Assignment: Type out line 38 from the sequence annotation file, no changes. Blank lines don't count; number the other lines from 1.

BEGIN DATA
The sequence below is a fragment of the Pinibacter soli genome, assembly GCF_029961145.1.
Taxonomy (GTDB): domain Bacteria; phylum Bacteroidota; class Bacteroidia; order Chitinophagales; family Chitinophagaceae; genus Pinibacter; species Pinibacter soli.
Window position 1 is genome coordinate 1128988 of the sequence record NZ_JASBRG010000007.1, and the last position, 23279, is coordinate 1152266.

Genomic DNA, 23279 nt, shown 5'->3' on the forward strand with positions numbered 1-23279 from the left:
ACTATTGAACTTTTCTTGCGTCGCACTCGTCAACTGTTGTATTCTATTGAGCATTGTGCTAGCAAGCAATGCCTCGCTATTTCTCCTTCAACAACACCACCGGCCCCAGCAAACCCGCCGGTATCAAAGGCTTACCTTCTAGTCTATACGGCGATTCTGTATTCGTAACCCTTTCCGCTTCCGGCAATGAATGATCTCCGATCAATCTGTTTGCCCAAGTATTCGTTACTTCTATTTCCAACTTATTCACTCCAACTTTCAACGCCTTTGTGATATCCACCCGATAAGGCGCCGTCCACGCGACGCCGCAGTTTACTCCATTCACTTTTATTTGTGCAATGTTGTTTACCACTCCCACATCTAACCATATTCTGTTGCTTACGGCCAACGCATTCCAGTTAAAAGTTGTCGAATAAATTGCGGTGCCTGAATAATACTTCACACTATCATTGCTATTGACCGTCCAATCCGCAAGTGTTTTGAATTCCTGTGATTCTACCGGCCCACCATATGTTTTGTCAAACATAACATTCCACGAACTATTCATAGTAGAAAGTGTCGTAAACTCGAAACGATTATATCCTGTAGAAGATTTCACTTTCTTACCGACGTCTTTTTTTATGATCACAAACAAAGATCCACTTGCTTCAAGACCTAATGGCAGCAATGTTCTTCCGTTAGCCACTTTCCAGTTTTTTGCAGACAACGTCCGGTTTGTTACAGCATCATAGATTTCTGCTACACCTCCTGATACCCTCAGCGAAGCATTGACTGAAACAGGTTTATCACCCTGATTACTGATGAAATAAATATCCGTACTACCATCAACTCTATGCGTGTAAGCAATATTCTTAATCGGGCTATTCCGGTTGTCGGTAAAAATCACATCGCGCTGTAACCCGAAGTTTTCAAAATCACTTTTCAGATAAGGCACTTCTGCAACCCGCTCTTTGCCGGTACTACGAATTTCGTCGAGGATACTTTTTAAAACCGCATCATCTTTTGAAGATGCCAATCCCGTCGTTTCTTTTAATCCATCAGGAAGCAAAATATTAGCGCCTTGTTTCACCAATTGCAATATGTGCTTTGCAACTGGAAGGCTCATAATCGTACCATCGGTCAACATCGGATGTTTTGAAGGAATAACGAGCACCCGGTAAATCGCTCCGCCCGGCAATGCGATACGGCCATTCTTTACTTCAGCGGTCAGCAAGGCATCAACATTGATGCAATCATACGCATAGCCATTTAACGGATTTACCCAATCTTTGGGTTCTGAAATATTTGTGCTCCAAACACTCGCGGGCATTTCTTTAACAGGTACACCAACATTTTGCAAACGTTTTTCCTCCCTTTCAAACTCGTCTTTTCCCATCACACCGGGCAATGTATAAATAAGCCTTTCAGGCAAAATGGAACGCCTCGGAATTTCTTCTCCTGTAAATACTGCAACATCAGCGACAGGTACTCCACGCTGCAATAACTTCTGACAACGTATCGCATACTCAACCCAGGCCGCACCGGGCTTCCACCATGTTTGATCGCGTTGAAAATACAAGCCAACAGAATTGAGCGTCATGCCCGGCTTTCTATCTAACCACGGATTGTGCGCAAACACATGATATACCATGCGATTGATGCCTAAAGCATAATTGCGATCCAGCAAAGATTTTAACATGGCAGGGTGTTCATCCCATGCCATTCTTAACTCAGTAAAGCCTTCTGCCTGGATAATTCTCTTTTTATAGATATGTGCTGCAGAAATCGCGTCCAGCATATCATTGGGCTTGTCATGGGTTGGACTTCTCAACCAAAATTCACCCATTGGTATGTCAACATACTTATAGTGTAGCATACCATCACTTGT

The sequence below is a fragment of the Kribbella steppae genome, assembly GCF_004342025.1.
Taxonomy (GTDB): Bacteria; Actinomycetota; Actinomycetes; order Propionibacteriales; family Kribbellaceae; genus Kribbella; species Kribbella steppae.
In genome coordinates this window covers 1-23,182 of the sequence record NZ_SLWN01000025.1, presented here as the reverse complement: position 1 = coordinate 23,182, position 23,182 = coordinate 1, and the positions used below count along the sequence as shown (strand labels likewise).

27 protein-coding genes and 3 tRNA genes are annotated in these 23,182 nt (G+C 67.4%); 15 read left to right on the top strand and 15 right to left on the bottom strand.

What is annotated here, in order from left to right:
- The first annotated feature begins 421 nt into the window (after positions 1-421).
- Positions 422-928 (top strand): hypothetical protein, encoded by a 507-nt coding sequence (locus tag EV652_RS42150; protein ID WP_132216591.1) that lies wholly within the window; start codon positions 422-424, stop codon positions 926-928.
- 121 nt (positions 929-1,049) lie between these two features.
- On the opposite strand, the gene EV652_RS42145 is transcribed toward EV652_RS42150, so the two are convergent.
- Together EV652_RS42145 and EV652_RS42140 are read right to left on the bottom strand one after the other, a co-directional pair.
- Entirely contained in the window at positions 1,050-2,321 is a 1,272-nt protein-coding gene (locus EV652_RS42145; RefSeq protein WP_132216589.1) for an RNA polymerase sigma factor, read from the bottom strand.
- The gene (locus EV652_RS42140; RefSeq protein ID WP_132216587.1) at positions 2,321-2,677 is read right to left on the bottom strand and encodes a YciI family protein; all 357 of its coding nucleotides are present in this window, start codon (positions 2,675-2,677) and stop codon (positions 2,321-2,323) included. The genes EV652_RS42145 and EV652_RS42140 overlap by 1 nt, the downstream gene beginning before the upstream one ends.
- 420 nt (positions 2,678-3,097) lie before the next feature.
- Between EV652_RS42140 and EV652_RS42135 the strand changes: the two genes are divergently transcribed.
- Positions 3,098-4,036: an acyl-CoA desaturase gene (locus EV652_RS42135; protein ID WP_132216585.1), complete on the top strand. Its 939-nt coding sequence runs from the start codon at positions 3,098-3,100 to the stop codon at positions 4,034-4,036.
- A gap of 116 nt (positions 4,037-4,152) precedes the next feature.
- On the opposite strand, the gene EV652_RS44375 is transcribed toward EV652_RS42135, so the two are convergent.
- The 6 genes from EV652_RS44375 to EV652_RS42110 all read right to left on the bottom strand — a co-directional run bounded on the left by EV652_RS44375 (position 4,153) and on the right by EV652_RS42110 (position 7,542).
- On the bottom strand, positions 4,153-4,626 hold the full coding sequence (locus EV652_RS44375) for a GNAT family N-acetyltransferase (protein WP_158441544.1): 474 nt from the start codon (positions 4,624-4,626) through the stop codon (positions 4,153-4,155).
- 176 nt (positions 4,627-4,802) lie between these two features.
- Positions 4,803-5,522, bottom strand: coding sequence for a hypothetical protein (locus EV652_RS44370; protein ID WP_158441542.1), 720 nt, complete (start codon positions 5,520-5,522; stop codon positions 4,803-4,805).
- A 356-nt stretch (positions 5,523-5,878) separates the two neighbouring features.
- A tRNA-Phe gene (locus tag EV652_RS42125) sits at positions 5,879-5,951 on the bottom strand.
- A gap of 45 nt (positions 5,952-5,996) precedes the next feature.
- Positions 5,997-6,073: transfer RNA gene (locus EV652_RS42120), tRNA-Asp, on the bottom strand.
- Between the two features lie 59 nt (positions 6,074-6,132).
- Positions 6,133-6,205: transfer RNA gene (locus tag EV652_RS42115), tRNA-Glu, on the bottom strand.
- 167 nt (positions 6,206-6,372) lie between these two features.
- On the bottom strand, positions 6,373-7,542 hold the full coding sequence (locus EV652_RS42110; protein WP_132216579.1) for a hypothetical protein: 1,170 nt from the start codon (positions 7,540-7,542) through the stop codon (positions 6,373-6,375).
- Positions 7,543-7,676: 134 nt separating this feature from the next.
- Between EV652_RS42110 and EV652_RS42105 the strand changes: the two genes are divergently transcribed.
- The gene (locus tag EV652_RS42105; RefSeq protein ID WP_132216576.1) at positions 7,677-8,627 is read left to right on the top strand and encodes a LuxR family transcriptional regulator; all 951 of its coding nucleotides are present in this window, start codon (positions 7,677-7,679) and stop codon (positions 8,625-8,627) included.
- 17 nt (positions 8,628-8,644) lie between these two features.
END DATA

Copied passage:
- 17 nt (positions 8,628-8,644) lie between these two features.